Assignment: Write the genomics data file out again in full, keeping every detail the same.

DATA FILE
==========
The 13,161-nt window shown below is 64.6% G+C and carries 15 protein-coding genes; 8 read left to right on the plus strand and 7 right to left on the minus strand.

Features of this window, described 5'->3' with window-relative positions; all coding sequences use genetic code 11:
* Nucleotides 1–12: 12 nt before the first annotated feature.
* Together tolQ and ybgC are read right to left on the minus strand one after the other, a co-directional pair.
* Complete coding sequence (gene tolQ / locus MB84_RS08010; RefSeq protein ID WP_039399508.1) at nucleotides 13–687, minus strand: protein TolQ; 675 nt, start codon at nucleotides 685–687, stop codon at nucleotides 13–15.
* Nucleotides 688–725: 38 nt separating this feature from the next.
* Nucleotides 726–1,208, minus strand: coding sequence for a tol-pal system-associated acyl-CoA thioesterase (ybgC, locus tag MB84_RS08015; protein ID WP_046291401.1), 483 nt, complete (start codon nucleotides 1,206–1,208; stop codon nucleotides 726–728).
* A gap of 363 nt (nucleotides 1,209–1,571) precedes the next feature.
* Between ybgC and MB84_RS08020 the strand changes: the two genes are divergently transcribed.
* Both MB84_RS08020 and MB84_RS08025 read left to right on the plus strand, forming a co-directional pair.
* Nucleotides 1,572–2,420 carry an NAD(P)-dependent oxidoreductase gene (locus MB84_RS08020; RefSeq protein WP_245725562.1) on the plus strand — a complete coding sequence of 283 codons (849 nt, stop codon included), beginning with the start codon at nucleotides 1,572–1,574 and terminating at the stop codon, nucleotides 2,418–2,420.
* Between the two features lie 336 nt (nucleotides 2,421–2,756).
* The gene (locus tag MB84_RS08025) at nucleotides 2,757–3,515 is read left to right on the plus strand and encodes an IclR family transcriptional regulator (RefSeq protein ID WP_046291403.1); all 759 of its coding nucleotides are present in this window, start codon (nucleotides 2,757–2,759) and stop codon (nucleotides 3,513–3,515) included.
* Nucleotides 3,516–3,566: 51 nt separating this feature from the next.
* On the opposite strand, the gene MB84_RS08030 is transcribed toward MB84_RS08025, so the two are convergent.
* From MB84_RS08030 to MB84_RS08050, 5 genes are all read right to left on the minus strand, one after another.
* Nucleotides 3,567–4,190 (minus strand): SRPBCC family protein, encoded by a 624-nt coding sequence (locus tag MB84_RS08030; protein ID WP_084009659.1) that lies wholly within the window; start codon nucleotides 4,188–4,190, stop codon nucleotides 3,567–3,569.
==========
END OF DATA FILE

The 13,161-nt window shown below is 64.6% G+C and carries 15 protein-coding genes; 8 read left to right on the plus strand and 7 right to left on the minus strand.

Features of this window, described 5'->3' with window-relative positions; all coding sequences use genetic code 11:
* Nucleotides 1–12: 12 nt before the first annotated feature.
* Together tolQ and ybgC are read right to left on the minus strand one after the other, a co-directional pair.
* Complete coding sequence (gene tolQ / locus MB84_RS08010; RefSeq protein ID WP_039399508.1) at nucleotides 13–687, minus strand: protein TolQ; 675 nt, start codon at nucleotides 685–687, stop codon at nucleotides 13–15.
* Nucleotides 688–725: 38 nt separating this feature from the next.
* Nucleotides 726–1,208, minus strand: coding sequence for a tol-pal system-associated acyl-CoA thioesterase (ybgC, locus tag MB84_RS08015; protein ID WP_046291401.1), 483 nt, complete (start codon nucleotides 1,206–1,208; stop codon nucleotides 726–728).
* A gap of 363 nt (nucleotides 1,209–1,571) precedes the next feature.
* Between ybgC and MB84_RS08020 the strand changes: the two genes are divergently transcribed.
* Both MB84_RS08020 and MB84_RS08025 read left to right on the plus strand, forming a co-directional pair.
* Nucleotides 1,572–2,420 carry an NAD(P)-dependent oxidoreductase gene (locus MB84_RS08020; RefSeq protein WP_245725562.1) on the plus strand — a complete coding sequence of 283 codons (849 nt, stop codon included), beginning with the start codon at nucleotides 1,572–1,574 and terminating at the stop codon, nucleotides 2,418–2,420.
* Between the two features lie 336 nt (nucleotides 2,421–2,756).
* The gene (locus tag MB84_RS08025) at nucleotides 2,757–3,515 is read left to right on the plus strand and encodes an IclR family transcriptional regulator (RefSeq protein ID WP_046291403.1); all 759 of its coding nucleotides are present in this window, start codon (nucleotides 2,757–2,759) and stop codon (nucleotides 3,513–3,515) included.
* Nucleotides 3,516–3,566: 51 nt separating this feature from the next.
* On the opposite strand, the gene MB84_RS08030 is transcribed toward MB84_RS08025, so the two are convergent.
* From MB84_RS08030 to MB84_RS08050, 5 genes are all read right to left on the minus strand, one after another.
* Nucleotides 3,567–4,190 (minus strand): SRPBCC family protein, encoded by a 624-nt coding sequence (locus tag MB84_RS08030; protein ID WP_084009659.1) that lies wholly within the window; start codon nucleotides 4,188–4,190, stop codon nucleotides 3,567–3,569.